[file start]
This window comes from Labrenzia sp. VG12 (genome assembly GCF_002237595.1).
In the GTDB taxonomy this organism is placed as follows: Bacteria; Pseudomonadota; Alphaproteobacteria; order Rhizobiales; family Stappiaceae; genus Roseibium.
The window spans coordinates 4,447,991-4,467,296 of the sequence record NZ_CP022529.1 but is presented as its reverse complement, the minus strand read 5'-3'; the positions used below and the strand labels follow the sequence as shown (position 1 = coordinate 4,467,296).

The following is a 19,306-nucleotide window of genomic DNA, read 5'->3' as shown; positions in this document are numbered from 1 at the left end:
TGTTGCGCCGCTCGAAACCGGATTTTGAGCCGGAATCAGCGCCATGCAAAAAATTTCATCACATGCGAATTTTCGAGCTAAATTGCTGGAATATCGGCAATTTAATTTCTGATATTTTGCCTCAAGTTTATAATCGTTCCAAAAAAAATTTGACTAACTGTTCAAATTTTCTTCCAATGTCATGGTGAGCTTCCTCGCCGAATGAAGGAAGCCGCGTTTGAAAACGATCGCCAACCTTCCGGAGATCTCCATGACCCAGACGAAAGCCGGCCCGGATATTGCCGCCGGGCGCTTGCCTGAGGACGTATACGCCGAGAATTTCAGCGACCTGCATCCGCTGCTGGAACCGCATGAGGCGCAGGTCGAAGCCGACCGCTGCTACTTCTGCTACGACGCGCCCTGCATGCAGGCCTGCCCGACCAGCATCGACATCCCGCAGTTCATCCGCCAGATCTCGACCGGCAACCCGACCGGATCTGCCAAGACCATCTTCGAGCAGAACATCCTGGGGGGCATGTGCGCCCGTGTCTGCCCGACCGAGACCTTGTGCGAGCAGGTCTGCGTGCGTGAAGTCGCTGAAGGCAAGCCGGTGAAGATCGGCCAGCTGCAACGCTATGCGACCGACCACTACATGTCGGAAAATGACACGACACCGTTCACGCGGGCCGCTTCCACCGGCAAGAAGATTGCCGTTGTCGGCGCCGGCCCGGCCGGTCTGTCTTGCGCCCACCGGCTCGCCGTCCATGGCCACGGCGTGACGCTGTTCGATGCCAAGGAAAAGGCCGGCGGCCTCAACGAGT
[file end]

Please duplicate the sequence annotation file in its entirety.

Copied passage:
This window comes from Labrenzia sp. VG12 (genome assembly GCF_002237595.1).
In the GTDB taxonomy this organism is placed as follows: Bacteria; Pseudomonadota; Alphaproteobacteria; order Rhizobiales; family Stappiaceae; genus Roseibium.
The window spans coordinates 4,447,991-4,467,296 of the sequence record NZ_CP022529.1 but is presented as its reverse complement, the minus strand read 5'-3'; the positions used below and the strand labels follow the sequence as shown (position 1 = coordinate 4,467,296).

The following is a 19,306-nucleotide window of genomic DNA, read 5'->3' as shown; positions in this document are numbered from 1 at the left end:
TGTTGCGCCGCTCGAAACCGGATTTTGAGCCGGAATCAGCGCCATGCAAAAAATTTCATCACATGCGAATTTTCGAGCTAAATTGCTGGAATATCGGCAATTTAATTTCTGATATTTTGCCTCAAGTTTATAATCGTTCCAAAAAAAATTTGACTAACTGTTCAAATTTTCTTCCAATGTCATGGTGAGCTTCCTCGCCGAATGAAGGAAGCCGCGTTTGAAAACGATCGCCAACCTTCCGGAGATCTCCATGACCCAGACGAAAGCCGGCCCGGATATTGCCGCCGGGCGCTTGCCTGAGGACGTATACGCCGAGAATTTCAGCGACCTGCATCCGCTGCTGGAACCGCATGAGGCGCAGGTCGAAGCCGACCGCTGCTACTTCTGCTACGACGCGCCCTGCATGCAGGCCTGCCCGACCAGCATCGACATCCCGCAGTTCATCCGCCAGATCTCGACCGGCAACCCGACCGGATCTGCCAAGACCATCTTCGAGCAGAACATCCTGGGGGGCATGTGCGCCCGTGTCTGCCCGACCGAGACCTTGTGCGAGCAGGTCTGCGTGCGTGAAGTCGCTGAAGGCAAGCCGGTGAAGATCGGCCAGCTGCAACGCTATGCGACCGACCACTACATGTCGGAAAATGACACGACACCGTTCACGCGGGCCGCTTCCACCGGCAAGAAGATTGCCGTTGTCGGCGCCGGCCCGGCCGGTCTGTCTTGCGCCCACCGGCTCGCCGTCCATGGCCACGGCGTGACGCTGTTCGATGCCAAGGAAAAGGCCGGCGGCCTCAACGAGT